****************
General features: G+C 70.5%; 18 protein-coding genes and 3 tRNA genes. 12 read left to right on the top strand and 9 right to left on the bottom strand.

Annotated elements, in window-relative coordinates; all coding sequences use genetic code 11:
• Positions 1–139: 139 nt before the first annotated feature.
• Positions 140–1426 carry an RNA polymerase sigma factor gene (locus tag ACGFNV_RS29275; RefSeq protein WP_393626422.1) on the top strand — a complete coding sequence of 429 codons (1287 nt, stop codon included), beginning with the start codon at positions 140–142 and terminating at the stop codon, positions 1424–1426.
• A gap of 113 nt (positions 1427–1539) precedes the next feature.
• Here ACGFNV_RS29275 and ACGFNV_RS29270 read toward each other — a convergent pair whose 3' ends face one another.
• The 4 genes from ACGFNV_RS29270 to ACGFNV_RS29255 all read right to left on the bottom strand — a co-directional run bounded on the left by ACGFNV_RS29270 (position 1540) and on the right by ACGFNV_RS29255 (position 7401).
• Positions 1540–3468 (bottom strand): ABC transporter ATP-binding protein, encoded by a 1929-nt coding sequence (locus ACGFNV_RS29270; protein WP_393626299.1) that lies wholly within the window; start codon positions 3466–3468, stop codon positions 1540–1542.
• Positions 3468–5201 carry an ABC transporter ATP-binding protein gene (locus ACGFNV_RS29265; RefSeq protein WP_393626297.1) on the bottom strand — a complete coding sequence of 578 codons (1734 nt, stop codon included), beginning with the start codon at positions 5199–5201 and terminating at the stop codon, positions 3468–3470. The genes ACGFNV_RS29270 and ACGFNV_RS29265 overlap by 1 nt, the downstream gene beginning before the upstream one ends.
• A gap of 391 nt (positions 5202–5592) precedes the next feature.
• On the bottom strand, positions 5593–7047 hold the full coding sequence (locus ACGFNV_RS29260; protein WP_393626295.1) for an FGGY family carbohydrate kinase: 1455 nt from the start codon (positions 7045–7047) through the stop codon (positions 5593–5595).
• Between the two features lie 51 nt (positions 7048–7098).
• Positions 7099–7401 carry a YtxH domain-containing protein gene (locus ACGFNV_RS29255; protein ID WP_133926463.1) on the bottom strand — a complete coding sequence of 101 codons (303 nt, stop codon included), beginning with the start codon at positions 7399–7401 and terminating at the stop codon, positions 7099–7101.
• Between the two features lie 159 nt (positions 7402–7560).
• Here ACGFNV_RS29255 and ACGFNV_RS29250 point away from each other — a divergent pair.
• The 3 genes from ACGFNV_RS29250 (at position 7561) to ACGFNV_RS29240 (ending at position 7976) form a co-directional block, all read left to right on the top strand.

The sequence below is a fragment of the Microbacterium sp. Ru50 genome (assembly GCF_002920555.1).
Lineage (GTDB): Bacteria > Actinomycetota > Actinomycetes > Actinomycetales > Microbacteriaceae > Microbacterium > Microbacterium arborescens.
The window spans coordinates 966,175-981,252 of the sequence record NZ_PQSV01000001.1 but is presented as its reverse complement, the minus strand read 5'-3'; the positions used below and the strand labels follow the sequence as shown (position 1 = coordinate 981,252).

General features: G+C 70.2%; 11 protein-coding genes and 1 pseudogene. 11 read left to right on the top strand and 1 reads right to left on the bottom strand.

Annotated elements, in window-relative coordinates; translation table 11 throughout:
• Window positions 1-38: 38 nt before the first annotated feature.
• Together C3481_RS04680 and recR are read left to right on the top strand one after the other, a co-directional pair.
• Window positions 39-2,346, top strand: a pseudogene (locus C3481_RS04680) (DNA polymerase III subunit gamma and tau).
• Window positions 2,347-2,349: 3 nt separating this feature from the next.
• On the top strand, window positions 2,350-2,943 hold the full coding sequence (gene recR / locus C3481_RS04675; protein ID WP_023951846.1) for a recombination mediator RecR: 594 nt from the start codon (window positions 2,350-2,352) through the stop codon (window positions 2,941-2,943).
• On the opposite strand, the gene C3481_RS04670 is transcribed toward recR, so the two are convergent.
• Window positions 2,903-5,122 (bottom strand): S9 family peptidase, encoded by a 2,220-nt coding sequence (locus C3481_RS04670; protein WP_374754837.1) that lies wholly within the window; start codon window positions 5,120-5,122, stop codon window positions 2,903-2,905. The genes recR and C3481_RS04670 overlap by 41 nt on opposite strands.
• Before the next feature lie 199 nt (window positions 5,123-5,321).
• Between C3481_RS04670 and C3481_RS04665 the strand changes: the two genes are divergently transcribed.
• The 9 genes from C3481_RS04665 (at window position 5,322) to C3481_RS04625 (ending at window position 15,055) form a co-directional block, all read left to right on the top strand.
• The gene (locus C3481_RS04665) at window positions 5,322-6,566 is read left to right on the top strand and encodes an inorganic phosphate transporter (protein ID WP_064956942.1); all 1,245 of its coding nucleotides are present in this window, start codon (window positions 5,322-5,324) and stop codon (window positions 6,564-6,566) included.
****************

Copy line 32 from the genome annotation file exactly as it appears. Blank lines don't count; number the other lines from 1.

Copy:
• The gene (locus C3481_RS04665) at window positions 5,322-6,566 is read left to right on the top strand and encodes an inorganic phosphate transporter (protein ID WP_064956942.1); all 1,245 of its coding nucleotides are present in this window, start codon (window positions 5,322-5,324) and stop codon (window positions 6,564-6,566) included.